Volume 2, Issue 2 (7-2011)                   2011, 2(2): 75-85 | Back to browse issues page

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Abstract:   (19923 Views)
Abstract With increasing of population, water resources’ pollution has been intensified and new and inexpensive methods are needed for remediation and improvement of water quality. Nickel is a necessary element in low concentrations for survival of the ecosystems, but in high concentrations is harmful and considered as a dangerous pollutant. This element pollutes water resources through different sources such as municipal and industrial wastewaters. Phytoremediation with aquatic macrophytes is a new, effective and inexpensive method for improving water quality and wastewater. In this study, Phytoremediation of nickel (Ni) from a hydroponic system by coontail (Ceratophyllum demersum L.), a native hydrophyte of most rivers in Iran, was investigated. After optimum pH determination (pH=7), this plant was cultivated within 14 days in a contaminated Hoagland nutrient solution which had four different concentrations of Ni (0, 1, 2, 4, and 6 mg/L). By daily measurement of Ni concentration in cultivation solution and also initial and final concentrations of this element in the plants, the Ni-phytoextraction potential was evaluated, and biological effects of Ni on coontail were studied by calculation of biomass production index. Maximum Ni removal efficiency was 50%, which was observed in the 1 mg/L Ni treatment. Maximum transfer factor and uptake index were 338.65 and 5.05 mg, respectively, obtained in 6 mg/L Ni treatment. Minimum and maximum biomass production-index (1.27 and 3.6 g/day, respectively) was related to 6 and 0 mg/L of pollutant concentrations. The conclusion of this research was that Ni phytoremediation in hydroponic systems with coontail is conceivable and evaluation of its potential is recommended for industrial wastewaters.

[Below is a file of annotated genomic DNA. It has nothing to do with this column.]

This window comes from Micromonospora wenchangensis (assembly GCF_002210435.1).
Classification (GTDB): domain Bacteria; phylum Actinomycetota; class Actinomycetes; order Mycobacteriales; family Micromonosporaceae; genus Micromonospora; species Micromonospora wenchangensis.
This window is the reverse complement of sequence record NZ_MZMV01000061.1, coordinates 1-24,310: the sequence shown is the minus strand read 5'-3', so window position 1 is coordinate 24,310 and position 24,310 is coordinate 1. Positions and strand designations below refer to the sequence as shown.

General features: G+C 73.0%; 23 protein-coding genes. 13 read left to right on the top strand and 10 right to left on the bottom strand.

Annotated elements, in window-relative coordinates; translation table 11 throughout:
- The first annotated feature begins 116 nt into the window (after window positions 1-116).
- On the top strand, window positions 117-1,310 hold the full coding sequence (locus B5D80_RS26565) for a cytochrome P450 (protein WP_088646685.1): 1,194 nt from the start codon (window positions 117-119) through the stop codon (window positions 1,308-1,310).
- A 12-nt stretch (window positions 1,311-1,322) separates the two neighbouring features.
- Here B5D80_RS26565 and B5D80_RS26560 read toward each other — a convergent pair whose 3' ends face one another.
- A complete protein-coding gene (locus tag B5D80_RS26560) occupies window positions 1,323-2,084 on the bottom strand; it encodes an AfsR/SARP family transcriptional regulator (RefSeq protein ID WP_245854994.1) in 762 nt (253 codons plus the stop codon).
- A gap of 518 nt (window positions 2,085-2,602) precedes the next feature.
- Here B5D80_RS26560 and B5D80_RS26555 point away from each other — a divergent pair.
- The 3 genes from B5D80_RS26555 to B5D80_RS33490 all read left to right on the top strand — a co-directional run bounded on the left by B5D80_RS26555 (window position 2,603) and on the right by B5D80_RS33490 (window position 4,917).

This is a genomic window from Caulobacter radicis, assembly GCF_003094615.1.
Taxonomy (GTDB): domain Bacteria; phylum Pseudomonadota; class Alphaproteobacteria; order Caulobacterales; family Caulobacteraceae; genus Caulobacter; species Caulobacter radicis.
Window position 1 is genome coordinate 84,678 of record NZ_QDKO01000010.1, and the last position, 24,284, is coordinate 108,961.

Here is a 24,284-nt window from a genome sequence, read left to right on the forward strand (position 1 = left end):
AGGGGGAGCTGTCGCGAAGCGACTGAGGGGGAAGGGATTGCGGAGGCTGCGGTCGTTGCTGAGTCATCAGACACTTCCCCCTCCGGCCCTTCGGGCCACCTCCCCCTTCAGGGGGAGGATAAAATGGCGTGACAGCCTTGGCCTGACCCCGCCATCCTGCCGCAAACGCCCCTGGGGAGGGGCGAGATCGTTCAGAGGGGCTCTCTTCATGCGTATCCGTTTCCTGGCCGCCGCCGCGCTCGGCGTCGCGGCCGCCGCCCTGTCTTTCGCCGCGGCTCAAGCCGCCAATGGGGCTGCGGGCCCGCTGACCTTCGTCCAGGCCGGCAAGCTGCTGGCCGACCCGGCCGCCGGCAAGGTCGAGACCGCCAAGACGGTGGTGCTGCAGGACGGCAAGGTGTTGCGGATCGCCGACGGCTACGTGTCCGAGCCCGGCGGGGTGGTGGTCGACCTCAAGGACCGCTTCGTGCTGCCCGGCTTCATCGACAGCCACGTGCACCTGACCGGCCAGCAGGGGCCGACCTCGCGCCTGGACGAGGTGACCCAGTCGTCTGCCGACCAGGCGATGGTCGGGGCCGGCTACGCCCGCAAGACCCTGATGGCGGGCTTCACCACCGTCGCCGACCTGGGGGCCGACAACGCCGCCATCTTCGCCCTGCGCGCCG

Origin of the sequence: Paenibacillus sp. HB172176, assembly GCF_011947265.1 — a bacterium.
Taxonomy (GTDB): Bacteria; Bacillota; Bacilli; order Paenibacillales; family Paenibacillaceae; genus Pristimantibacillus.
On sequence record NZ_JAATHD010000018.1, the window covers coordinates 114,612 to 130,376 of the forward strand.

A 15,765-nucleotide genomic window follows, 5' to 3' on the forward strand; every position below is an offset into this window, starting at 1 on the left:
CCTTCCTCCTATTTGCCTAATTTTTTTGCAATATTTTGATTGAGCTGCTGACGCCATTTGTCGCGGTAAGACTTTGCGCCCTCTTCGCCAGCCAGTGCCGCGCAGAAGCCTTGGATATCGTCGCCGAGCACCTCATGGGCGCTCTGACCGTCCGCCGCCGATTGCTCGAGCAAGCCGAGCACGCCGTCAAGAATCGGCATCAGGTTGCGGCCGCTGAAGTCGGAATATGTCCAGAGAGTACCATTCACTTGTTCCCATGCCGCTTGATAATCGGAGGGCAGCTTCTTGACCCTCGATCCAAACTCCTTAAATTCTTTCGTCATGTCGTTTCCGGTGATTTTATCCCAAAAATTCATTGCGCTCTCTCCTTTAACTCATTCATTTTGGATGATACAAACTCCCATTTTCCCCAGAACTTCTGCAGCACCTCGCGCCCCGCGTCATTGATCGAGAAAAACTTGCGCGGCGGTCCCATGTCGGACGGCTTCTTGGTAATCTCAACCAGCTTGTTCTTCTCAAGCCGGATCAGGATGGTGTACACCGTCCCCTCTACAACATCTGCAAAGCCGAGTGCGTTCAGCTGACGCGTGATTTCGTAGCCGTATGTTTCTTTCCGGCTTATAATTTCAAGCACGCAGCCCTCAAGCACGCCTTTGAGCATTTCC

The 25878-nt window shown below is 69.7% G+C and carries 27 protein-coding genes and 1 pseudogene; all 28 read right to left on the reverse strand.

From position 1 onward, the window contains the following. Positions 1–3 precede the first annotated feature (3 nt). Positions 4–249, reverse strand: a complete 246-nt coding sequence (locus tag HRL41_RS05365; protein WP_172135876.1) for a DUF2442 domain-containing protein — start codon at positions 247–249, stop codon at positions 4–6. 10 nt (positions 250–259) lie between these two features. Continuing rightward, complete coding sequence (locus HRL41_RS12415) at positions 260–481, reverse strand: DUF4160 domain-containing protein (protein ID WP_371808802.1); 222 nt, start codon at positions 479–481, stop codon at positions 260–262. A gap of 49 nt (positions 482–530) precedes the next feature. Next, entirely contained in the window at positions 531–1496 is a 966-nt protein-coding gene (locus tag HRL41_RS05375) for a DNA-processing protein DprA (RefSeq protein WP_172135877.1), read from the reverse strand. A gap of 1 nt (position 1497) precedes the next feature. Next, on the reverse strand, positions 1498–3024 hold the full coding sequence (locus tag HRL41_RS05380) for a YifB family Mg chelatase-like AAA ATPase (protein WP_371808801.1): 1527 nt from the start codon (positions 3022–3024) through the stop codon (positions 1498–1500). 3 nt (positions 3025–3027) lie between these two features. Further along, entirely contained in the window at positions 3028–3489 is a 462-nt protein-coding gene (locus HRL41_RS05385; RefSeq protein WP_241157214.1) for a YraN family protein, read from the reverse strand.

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Type of Study: Research |
Received: 2011/10/4 | Accepted: 2017/02/14 | Published: 2017/02/14

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